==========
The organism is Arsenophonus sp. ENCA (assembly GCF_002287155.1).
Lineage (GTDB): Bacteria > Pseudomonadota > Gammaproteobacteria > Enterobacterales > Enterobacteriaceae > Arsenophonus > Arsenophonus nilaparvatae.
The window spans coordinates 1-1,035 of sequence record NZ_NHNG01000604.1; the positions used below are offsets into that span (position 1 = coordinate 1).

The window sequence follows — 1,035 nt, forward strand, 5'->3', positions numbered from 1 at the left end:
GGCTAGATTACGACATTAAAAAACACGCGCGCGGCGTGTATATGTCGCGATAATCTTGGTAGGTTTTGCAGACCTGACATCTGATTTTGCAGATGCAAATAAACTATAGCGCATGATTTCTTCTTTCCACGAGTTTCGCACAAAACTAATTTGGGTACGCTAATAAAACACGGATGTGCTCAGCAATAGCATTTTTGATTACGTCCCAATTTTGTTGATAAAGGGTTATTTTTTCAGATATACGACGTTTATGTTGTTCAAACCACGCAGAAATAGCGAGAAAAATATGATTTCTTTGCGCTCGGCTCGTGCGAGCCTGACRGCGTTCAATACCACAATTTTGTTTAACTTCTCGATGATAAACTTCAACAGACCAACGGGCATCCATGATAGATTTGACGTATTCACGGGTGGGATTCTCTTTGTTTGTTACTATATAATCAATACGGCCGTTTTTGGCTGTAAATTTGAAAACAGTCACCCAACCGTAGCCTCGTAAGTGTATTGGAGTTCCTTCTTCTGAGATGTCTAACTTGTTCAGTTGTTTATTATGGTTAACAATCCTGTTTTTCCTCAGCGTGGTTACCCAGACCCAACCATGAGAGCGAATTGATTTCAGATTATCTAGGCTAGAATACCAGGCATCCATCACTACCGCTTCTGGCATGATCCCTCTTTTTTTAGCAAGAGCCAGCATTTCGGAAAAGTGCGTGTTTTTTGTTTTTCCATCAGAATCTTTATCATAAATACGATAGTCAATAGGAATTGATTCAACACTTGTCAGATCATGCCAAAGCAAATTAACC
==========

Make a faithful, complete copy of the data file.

The organism is Arsenophonus sp. ENCA (assembly GCF_002287155.1).
Lineage (GTDB): Bacteria > Pseudomonadota > Gammaproteobacteria > Enterobacterales > Enterobacteriaceae > Arsenophonus > Arsenophonus nilaparvatae.
The window spans coordinates 1-1,035 of sequence record NZ_NHNG01000604.1; the positions used below are offsets into that span (position 1 = coordinate 1).

The window sequence follows — 1,035 nt, forward strand, 5'->3', positions numbered from 1 at the left end:
GGCTAGATTACGACATTAAAAAACACGCGCGCGGCGTGTATATGTCGCGATAATCTTGGTAGGTTTTGCAGACCTGACATCTGATTTTGCAGATGCAAATAAACTATAGCGCATGATTTCTTCTTTCCACGAGTTTCGCACAAAACTAATTTGGGTACGCTAATAAAACACGGATGTGCTCAGCAATAGCATTTTTGATTACGTCCCAATTTTGTTGATAAAGGGTTATTTTTTCAGATATACGACGTTTATGTTGTTCAAACCACGCAGAAATAGCGAGAAAAATATGATTTCTTTGCGCTCGGCTCGTGCGAGCCTGACRGCGTTCAATACCACAATTTTGTTTAACTTCTCGATGATAAACTTCAACAGACCAACGGGCATCCATGATAGATTTGACGTATTCACGGGTGGGATTCTCTTTGTTTGTTACTATATAATCAATACGGCCGTTTTTGGCTGTAAATTTGAAAACAGTCACCCAACCGTAGCCTCGTAAGTGTATTGGAGTTCCTTCTTCTGAGATGTCTAACTTGTTCAGTTGTTTATTATGGTTAACAATCCTGTTTTTCCTCAGCGTGGTTACCCAGACCCAACCATGAGAGCGAATTGATTTCAGATTATCTAGGCTAGAATACCAGGCATCCATCACTACCGCTTCTGGCATGATCCCTCTTTTTTTAGCAAGAGCCAGCATTTCGGAAAAGTGCGTGTTTTTTGTTTTTCCATCAGAATCTTTATCATAAATACGATAGTCAATAGGAATTGATTCAACACTTGTCAGATCATGCCAAAGCAAATTAACC